Byron McClure is a National Certified School Psychologist and member of the National Association of School Psychologists (NASP) who uses his extensive expertise in mental health, learning, and behavior, to help children and youth succeed academically, socially, emotionally, and behaviorally. He has served as a member of the Leadership Development Committee within NASP for the past three years. Dr. McClure has helped orient new and returning NASP leaders, identify and assign mentors, promote growth and self-evaluation of leadership skills and activities, and develop leaders within the field of school psychology who are prepared to serve the association. He is the Co-chair of the Awards Sub-committee of LDC and directly assists with the selection and nomination process for the School Psychologist of the Year and Lifetime Achievement Award for NASP.
Dr. McClure has had the pleasure to be a school psychologist for close to eight years. As a practitioner, he has partnered with families, teachers, school administrators, and other professionals to create safe, healthy, and supportive learning environments that strengthen connections between home, school, and the community. Dr. McClure frequently consults with teachers and offers recommendations in areas such as classroom ecology, executive functioning, socialization, childhood development, school discipline, pillars of reading and a host of other school-specific areas. He serves an integral role in ensuring schools are able to maintain special education compliance and meet the needs of special education students as mandated by their individualized education plans. Additionally, his efforts to support and ensure implementation of an effective Response to Intervention (RTI) process, which is also unique to the work of school psychologists, is expected to continue to decrease over identification of students with disabilities.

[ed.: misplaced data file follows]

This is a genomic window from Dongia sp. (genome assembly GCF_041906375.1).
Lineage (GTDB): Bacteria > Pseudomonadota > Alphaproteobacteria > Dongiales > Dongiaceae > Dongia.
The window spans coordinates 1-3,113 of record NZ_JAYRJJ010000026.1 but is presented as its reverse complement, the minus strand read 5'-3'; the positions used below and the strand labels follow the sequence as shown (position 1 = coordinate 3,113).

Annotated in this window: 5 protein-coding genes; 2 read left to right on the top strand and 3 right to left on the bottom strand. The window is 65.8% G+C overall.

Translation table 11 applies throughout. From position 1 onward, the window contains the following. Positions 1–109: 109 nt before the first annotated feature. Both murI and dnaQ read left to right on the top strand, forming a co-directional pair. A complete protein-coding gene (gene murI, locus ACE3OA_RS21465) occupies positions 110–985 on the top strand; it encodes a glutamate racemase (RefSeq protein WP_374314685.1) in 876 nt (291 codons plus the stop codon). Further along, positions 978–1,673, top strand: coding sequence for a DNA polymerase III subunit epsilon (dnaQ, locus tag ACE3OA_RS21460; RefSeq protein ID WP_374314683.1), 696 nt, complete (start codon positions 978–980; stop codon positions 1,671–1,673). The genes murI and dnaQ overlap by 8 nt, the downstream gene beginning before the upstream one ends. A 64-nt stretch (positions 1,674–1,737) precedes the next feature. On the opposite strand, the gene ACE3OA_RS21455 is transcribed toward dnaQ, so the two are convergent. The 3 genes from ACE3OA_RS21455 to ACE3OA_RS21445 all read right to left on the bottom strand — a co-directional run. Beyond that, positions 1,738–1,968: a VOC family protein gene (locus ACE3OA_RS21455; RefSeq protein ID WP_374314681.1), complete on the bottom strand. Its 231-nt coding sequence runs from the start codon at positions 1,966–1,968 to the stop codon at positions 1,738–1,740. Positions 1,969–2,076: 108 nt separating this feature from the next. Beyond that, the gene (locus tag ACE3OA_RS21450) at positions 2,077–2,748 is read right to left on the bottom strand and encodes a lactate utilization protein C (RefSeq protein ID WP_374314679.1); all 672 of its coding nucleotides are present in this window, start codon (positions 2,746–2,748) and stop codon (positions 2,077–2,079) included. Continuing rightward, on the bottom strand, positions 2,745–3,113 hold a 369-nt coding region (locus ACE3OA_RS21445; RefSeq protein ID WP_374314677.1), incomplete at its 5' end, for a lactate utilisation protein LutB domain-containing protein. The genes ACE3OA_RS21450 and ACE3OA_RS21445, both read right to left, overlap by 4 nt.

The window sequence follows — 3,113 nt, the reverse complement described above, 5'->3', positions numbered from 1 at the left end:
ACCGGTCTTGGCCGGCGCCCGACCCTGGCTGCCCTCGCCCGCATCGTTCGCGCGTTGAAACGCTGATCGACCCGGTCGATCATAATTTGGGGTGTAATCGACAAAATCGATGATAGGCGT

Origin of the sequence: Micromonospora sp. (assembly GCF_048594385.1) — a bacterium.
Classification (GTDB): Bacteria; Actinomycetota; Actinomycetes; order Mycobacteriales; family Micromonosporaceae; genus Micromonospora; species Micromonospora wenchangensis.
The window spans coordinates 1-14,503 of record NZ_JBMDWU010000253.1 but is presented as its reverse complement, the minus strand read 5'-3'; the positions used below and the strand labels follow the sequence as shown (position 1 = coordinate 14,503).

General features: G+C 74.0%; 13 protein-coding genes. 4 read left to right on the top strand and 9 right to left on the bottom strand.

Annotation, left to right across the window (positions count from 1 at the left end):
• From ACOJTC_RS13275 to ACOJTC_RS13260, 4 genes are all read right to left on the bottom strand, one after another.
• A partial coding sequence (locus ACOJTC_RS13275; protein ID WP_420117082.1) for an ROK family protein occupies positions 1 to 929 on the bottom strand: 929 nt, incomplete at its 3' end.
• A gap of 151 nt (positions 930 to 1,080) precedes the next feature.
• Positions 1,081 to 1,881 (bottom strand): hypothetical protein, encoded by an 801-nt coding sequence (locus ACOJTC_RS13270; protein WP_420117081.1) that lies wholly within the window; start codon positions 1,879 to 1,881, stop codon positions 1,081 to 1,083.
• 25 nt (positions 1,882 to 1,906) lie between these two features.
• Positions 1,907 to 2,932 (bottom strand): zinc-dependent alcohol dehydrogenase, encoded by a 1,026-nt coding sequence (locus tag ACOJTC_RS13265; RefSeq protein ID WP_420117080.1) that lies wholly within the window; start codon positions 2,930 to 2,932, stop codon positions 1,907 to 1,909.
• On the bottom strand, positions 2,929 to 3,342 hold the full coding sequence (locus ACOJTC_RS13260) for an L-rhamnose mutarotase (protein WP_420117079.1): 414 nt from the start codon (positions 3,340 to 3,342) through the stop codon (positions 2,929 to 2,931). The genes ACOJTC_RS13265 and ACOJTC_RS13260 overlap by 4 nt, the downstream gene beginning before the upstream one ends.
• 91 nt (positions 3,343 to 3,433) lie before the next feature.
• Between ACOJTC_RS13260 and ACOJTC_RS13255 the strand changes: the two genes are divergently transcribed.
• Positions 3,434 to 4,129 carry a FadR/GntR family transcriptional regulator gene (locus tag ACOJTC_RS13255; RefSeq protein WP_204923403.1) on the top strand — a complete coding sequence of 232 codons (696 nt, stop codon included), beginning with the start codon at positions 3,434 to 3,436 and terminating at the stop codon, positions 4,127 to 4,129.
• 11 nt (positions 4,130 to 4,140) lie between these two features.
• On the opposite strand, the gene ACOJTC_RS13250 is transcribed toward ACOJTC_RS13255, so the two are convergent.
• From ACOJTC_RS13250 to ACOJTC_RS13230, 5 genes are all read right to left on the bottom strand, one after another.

He has worked to support students’ social emotional and behavioral needs and has done considerable work advocating for fair and equitable discipline practices for all students, particularly, for students of color and for students with disabilities. He served as 504 Coordinator for 6 years and was responsible for ensuring students with disabilities had equal access to the curriculum as non-disabled peers. He has served as districts Positive Behavior Interventions and Supports (PBIS) Coach and had the responsibility to track, monitor, and analyze trends in behavior discipline data. He has served as a committee member for a districts disproportionality committee whose goal was to reduce rates of behavior infractions, suspensions, and expulsions for students of color. Additionally, Dr. McClure has conducted research evaluating disproportionate discipline practices and its impact within a PBIS framework. His study sought to determine the extent that high fidelity PBIS implementation affected indices of disproportionate discipline (the rate African-American students received disciplinary infractions when compared to Caucasian students). This was achieved by calculating and then analyzing risk ratios and risk indices. Results from the analyses were shared with school administration and staff, then recommendations were provided to modify and improve existing PBIS frameworks.
Dr. McClure completed his dissertation, which was an investigation of social emotional learning programs with minority students from high-poverty communities. Dr. McClure found specific SEL programs, which increased pro-social behaviors, reduced conduct problems, and improved academic performance for students of color. With the findings from the research study, school districts may begin to identify, select, and use high-quality and evidence-based SEL programs with minority students from high-poverty communities. Dr. McClure has presented at the NASP national conference in San Antonio, Texas, Chicago, Illinois, and Atlanta, Georgia. He was a keynote speaker at the Florida Association of School Psychologists Summer Institute. Dr. McClure has also spoke at Howard University, the College of Southern, MD, and at EDxED NYC. Dr. McClure is currently working to redesign an underperforming high school located in Southeast, DC.